Real World Cloud App - From Start To Finish - The Communications Layer 

The settings I added, start with “cosmosDB”, the others were added by Visual Studio. The final publish screen looks like this,

Real World Cloud App - From Start To Finish - The Communications Layer 

Publish again, and the newly configured application settings will be published to Azure.

What I just showed you works in Azure but what about local development? Well, the configuration values I added previously are only added to the settings for the app in Azure, but they aren’t available for local development. For that, I needed to add them to the appsettings.json file as shown below,

  1. {  
  2.   "Logging": {  
  3.     "LogLevel": {  
  4.       "Default""Warning"  
  5.     }  
  6.   },  
  7.   "AllowedHosts""*",  
  8.   "cosmosDB": {  
  9.     "EndpointUrl""https://addata.documents.azure.com:443/",  
  10.     "DatabaseId""Ads",  
  11.     "MasterKey""NjpQtPF7s8zj9JAc2MrdVUqB7J18WPdCr4eRg23RJVB7Gp=="  
  12.   }  
  13. }  

Now, the app can be tested locally. I wish that when adding new configuration values, Visual Studio would also add the values to the appsettings.json file, but it doesn’t, so you will need to manually.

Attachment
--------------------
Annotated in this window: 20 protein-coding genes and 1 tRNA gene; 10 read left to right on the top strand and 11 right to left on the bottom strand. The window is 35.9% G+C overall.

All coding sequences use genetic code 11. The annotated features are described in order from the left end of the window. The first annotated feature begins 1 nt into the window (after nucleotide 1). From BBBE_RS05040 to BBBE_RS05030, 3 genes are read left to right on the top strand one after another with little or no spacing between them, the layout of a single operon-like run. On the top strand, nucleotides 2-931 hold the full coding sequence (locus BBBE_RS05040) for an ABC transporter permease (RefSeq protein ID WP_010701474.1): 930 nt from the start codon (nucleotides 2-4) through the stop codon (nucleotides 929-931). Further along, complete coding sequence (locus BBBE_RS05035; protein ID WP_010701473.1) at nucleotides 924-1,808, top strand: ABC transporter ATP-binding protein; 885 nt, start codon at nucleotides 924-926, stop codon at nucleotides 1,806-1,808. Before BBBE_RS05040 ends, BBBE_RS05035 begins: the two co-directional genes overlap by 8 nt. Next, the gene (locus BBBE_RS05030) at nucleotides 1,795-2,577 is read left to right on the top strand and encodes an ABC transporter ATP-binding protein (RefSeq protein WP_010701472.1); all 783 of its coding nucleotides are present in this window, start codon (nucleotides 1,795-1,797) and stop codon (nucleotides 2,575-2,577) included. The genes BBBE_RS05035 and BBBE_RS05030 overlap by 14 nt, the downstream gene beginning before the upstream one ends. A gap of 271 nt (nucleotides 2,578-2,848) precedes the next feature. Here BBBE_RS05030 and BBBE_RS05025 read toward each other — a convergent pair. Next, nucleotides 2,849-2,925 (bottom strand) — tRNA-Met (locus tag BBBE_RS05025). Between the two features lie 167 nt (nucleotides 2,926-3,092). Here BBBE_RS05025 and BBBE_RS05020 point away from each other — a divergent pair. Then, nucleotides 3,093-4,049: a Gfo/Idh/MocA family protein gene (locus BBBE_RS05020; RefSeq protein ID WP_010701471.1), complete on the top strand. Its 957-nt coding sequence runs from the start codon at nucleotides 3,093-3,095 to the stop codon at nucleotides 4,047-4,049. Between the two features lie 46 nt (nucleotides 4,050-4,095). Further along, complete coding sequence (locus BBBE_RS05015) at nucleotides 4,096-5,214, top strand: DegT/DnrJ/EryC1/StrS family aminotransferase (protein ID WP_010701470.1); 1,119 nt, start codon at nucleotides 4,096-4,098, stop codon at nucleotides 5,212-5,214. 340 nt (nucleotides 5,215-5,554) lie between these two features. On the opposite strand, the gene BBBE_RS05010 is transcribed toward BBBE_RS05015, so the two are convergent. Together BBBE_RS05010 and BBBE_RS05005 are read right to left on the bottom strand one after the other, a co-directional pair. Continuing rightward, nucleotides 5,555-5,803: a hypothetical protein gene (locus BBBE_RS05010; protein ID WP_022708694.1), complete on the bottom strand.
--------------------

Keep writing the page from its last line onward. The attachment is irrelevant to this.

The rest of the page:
Testing the Service App

After publishing simply navigate to https://dotnettips-app-ads-api.azurewebsites.net/data/ads or https://localhost:44386/data/ads locally and the data will be returned as shown below,

Real World Cloud App - From Start To Finish - The Communications Layer 

Summary

If in the future I need a stateful service, then I will learn Service Fabric since it would be trivial to add what I showed you today.

Resources

  1. Source for this solution can be found here: http://bit.ly/RealWorldAppSource
  2. Utility Dev App: http://bit.ly/DevUtility. This is the app I will be connecting to this cloud app at the end of this article series. I hope you will check it out!

Next Article

In the next article, I will be coding the user experience layer using ASP.NET and Blazor, so check back here soon. Please make any comments below.